Monday, January 28, 2013


This is another follow-up to what I’ve put up in the last two months. In my post for November 2012, I explained why the allegation that there is racism in Darwin’s scientific work is not an anachronism. Racism certainly existed in Darwin’s time. When people are denied political and civil rights on the basis of a belief that they are intellectually and emotionally inferior, you can call that racism. People in the 19th century knew it existed because some opposed it. The existence of anti-racists means there were racists, no?
The word ‘racism’ was not used but that is immaterial. They had other words to identify the same thing. I recently came across some quotations from Lord Sligo, governor of Jamaica from 1834 to 1836 (the first years of the abolition of slavery and the commencement of the apprenticeship period), who happily (and a bit prematurely) wrote to his superior, Lord Stanley, the colonial secretary, “on the part of the Whites all feelings of complexional distinctions had been done away [with] …” It wasn’t quite true, but the point is that he and others were very aware that racial prejudice existed and that it was holding back the blacks and the browns (in Jamaica in this case, where color distinctions were quite numerous and petty).
In my last post, for December 2012, I briefly discussed a few writers who exaggerate how liberal and humanitarian Darwin was. They simply ignore the evidence for how much Darwin believed most native peoples were doomed to extinction precisely because they were intellectually inferior to Europeans. I noted that Russell McGregor pointed to just a little of this evidence and still called Darwin “a man of liberal humanitarian outlook” (Imagined Destinies, 30).
Now I want to follow up on another comment McGregor makes on the same page. He says Darwin “was dismayed by the racial views of polygenists.” That is technically true in a sense, but it is misleading and partially false. The polygenists believed there were separate, distinct lines of human development, so that the various human races were not related. The monogenists believed all human beings were descended from a common ancestor. Darwin of course was in the latter group. So was Alfred Wallace, Robert Chambers, and many more. So, yes, Darwin disagreed with those who argued there were separate lines of humanity. On that one, very specific point, Darwin objected to the polygenists.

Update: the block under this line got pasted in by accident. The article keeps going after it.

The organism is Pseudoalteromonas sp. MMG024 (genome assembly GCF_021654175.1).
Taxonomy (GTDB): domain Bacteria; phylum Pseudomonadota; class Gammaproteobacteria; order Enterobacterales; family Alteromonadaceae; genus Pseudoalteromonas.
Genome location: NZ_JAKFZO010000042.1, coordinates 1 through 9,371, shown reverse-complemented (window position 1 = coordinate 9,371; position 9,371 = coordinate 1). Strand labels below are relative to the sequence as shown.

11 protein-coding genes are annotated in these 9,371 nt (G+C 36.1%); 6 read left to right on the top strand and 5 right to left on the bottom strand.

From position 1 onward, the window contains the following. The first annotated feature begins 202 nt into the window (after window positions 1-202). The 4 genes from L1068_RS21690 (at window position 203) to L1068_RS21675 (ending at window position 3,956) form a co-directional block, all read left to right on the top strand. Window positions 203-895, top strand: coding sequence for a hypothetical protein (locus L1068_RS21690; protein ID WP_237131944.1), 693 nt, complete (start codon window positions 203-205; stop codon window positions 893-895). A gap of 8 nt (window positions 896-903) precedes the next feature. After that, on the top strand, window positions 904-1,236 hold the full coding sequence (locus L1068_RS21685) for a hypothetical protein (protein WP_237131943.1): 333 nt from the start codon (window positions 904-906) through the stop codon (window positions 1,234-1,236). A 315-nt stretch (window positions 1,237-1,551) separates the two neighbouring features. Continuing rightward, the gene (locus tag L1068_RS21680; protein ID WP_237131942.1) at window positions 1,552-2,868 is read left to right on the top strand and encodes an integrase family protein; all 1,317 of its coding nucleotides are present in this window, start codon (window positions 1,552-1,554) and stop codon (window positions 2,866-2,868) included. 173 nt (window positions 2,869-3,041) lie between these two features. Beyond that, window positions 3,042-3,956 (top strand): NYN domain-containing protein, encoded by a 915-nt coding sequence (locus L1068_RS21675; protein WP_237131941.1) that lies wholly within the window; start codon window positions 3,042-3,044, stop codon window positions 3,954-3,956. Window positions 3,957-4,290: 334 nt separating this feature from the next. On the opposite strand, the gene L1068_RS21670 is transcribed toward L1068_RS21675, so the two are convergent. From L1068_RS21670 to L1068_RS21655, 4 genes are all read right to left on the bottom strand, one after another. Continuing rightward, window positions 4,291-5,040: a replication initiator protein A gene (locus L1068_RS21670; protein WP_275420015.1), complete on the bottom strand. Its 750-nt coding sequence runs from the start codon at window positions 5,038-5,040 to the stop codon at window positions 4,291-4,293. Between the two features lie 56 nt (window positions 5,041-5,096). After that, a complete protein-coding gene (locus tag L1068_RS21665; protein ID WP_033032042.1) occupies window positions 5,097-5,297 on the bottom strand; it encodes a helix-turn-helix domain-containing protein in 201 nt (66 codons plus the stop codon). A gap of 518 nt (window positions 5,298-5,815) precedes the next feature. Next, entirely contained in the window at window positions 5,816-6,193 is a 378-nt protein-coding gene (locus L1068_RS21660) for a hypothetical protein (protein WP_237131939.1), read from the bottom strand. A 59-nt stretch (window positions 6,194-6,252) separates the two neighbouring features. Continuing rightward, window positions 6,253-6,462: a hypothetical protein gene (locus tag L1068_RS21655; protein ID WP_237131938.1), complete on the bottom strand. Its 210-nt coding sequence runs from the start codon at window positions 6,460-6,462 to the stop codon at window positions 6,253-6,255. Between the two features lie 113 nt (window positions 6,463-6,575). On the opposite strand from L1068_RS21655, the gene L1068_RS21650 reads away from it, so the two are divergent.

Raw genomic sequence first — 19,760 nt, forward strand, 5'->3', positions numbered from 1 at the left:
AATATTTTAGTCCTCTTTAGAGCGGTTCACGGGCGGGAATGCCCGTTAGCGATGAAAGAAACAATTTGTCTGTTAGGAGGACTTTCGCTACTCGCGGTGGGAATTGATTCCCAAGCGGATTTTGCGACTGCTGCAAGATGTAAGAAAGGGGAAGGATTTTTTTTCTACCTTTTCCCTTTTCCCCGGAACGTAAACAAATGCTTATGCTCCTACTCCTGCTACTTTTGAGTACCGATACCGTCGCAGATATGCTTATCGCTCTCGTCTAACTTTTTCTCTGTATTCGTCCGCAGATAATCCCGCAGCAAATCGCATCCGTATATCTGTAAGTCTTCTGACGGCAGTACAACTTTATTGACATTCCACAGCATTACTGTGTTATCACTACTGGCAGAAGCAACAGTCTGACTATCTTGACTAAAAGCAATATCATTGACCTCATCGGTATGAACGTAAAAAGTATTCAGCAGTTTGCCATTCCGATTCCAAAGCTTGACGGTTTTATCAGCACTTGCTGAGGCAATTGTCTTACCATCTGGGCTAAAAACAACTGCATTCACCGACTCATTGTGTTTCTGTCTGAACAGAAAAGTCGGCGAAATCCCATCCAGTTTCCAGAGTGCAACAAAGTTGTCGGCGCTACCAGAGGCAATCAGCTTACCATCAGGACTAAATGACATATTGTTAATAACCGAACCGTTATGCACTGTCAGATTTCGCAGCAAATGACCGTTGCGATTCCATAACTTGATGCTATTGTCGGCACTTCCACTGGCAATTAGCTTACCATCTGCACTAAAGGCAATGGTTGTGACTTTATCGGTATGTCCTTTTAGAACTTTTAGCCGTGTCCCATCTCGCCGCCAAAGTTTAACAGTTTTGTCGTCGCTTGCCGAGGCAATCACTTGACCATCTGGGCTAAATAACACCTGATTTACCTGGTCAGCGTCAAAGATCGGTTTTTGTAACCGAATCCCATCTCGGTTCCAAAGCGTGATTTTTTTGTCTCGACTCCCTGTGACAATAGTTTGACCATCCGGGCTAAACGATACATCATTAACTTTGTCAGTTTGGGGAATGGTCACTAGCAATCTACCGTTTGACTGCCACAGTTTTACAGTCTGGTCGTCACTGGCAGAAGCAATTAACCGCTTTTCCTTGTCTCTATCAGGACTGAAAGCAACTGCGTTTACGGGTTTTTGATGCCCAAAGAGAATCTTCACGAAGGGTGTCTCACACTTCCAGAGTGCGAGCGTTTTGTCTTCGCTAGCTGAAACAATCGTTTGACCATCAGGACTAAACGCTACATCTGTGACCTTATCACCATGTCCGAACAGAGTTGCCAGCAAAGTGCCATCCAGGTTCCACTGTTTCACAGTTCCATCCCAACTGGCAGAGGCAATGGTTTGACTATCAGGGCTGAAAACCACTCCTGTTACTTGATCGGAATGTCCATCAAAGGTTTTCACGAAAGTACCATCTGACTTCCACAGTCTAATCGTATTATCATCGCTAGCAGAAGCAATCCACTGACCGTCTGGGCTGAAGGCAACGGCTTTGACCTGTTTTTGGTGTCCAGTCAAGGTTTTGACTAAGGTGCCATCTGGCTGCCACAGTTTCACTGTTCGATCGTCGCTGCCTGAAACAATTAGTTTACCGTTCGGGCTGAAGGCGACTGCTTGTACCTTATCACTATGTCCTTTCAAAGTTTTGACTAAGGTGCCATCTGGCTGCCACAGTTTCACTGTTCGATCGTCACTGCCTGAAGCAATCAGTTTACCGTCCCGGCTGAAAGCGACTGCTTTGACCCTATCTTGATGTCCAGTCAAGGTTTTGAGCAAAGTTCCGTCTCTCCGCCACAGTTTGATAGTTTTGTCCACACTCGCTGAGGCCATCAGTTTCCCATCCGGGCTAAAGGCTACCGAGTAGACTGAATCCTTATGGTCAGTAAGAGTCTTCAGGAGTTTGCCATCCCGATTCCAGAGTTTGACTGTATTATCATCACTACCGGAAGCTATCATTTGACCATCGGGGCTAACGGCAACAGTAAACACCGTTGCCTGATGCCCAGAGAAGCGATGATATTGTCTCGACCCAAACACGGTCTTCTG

As to other racial views of polygenists concerning the intellectual and moral qualities of various peoples, Darwin did not disagree. Common ancestry did not confer equality or brotherhood. Not in Darwin’s view. Too many scholars constantly forget that evolution for Darwin not only meant development from an ancient source, but also incredible diversity in that subsequent development. Humans and apes also share a common ancestor, but Darwin did not believe they were intellectual equals. In The Descent of Man and in some of his letters, he reiterated that there was a huge gap between the highest apes and the lowest humans.
That gap is a big part of Darwin’s system. And he did believe there were lowest humans. There is another gap between them and the highest humans, not as big as the first one but still it is there. There are many places in Descent where he looks for signs that certain groups of humans are closer to the animal world than white people or Europeans are.
I won’t here go over the evidence in Descent. You don’t have to be a genius to find it. Darwin made no effort to hide his prejudices. What I object to are ambiguous statements by scholars that do not fully and fairly convey what the evidence is. Darwin disagreed with polygenists on one particular point, but otherwise backed their ideas on racial differences that exist now.
In Darwin’s favor, it must also be said that he was not a hard-core racist. He allowed that there was individual variation within a group. If someone demonstrated intelligence as much as the average white man did, then Darwin could accept that and not hold race against that person. A deeper racist would regard any such demonstration as merely the effort of a monkey imitating its master. Darwin was not that bad.
But a little bit of racism does seep into even his more generous position. The measure of intelligence and morality for him was how well a member of another race could adopt and adapt to European standards. He would have called it the ability to improve. Without acculturation to European society, the individual and the race remained inferior. In his comments on women in Descent (in Chapter 19), Darwin sees women’s faculties (such as intuition and rapid perception) as indicative of the lower races and a lower state of civilization. This is much more than paternalism, as Stephen Gould claimed. This was Darwin’s version of biological inferiority.
© 2013 Leon Zitzer